May 31, 2007
Jefferson City, Mo. — Attorney General Jay Nixon today presented to the Governor and the General Assembly the seventh annual report on traffic stops in Missouri. The report provides racial and ethnic information about drivers who were stopped by Missouri law enforcement in more than 1.6 million traffic stops in the state in 2006.
A law passed in 2000 requires all peace officers in Missouri to report specific information for each vehicle stop made in the state. The same law requires the Attorney General to then compile the information into a report for the executive and legislative branches no later than June 1. The report, available online at ago.mo.gov, includes information for 635 law enforcement agencies across the state and information for the state as a whole.
Nixon said the overall state numbers provided two particularly noteworthy items.
“The total number of vehicle stops increased from around 1.5 million in 2005 to more than 1.6 million in 2006,” Nixon said. “One possible explanation for this increase is a change in the law that took effect in August 2004 that requires reporting of a wider variety of stops, including investigative stops. It may also reflect better reporting methods used by different law enforcement agencies.”
The other item Nixon noted was the increase in the disparity index for African-American and Hispanic drivers. The disparity index compares the proportion of stops for drivers of a particular race or ethnicity to the proportion of state or local population of that racial or ethnic group. A value of 1 represents no disparity; values over 1 indicate over-representation, while values under 1 indicate under-representation.
“The disparity index for African-American drivers increased from 1.42 in 2005 to 1.49 in 2006, while the disparity index for Hispanic drivers went from .97 two years ago to 1.09 last year,” Nixon said. “The numbers for both sets of drivers continue to be a concern. With 635 law enforcement agencies providing data about their traffic stops, there is no single explanation why these disparities exist. But this report is laid out in such a way that the numbers from each agency can be examined, and appropriate questions asked of those agencies.”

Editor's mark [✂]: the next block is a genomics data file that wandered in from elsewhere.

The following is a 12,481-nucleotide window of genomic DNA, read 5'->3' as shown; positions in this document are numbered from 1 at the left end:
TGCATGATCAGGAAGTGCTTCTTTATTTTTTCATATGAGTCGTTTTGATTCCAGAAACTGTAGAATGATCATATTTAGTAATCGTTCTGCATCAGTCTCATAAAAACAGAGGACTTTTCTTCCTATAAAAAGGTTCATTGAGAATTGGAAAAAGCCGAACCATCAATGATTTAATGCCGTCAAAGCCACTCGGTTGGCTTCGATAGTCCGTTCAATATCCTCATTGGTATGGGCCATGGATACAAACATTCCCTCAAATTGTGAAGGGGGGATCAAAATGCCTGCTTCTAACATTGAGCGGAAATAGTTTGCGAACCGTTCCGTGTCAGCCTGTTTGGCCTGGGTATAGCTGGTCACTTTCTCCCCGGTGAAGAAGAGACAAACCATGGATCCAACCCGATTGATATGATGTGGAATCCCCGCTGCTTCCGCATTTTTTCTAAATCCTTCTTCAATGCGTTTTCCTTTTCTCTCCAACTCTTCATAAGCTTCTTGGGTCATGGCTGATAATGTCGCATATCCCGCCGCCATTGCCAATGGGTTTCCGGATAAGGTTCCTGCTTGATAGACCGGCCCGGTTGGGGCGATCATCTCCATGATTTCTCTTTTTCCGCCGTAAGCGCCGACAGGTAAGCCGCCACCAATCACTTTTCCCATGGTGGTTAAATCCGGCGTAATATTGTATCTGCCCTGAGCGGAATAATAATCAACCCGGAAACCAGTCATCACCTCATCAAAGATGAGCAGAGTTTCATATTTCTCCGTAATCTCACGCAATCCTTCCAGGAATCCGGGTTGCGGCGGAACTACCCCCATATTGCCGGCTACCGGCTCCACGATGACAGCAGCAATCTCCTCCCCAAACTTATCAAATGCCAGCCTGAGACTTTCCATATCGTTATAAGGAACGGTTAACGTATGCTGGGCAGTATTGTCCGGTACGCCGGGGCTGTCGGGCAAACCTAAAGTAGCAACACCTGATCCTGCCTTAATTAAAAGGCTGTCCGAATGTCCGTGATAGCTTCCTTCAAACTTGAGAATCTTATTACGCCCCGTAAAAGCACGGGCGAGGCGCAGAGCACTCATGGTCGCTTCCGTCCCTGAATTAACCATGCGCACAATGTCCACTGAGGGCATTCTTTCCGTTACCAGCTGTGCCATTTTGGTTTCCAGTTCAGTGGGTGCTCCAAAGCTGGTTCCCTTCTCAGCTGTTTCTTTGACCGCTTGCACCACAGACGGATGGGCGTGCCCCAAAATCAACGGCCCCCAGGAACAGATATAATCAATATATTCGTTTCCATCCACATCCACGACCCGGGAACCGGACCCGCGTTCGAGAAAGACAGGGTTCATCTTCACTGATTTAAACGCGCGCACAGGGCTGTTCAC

Overall, the report documents 1,603,245 stops, 128,377 searches and 94,286 arrests from 2006. The statewide numbers indicate that African-American drivers were 57 percent more likely to be stopped than white drivers, while Hispanic drivers were 15 percent more likely to be stopped than white drivers. The 2006 report also shows that of those drivers who were stopped, 13.06 percent of African Americans, 14.74 percent of Hispanics, and 6.86 percent of whites were searched.
State law requires every law enforcement agency to have a written policy regarding racial profiling. Each agency also is required to provide annual training to officers and to promote the use of effective, non-combative methods for carrying out their duties in a racially and culturally diverse environment.
The number of agencies that did not submit reports as required by law dropped from 32 in 2005 to 19 in 2006. A list of those agencies has been turned over to the Governor, who has authority to withhold state funding from those agencies.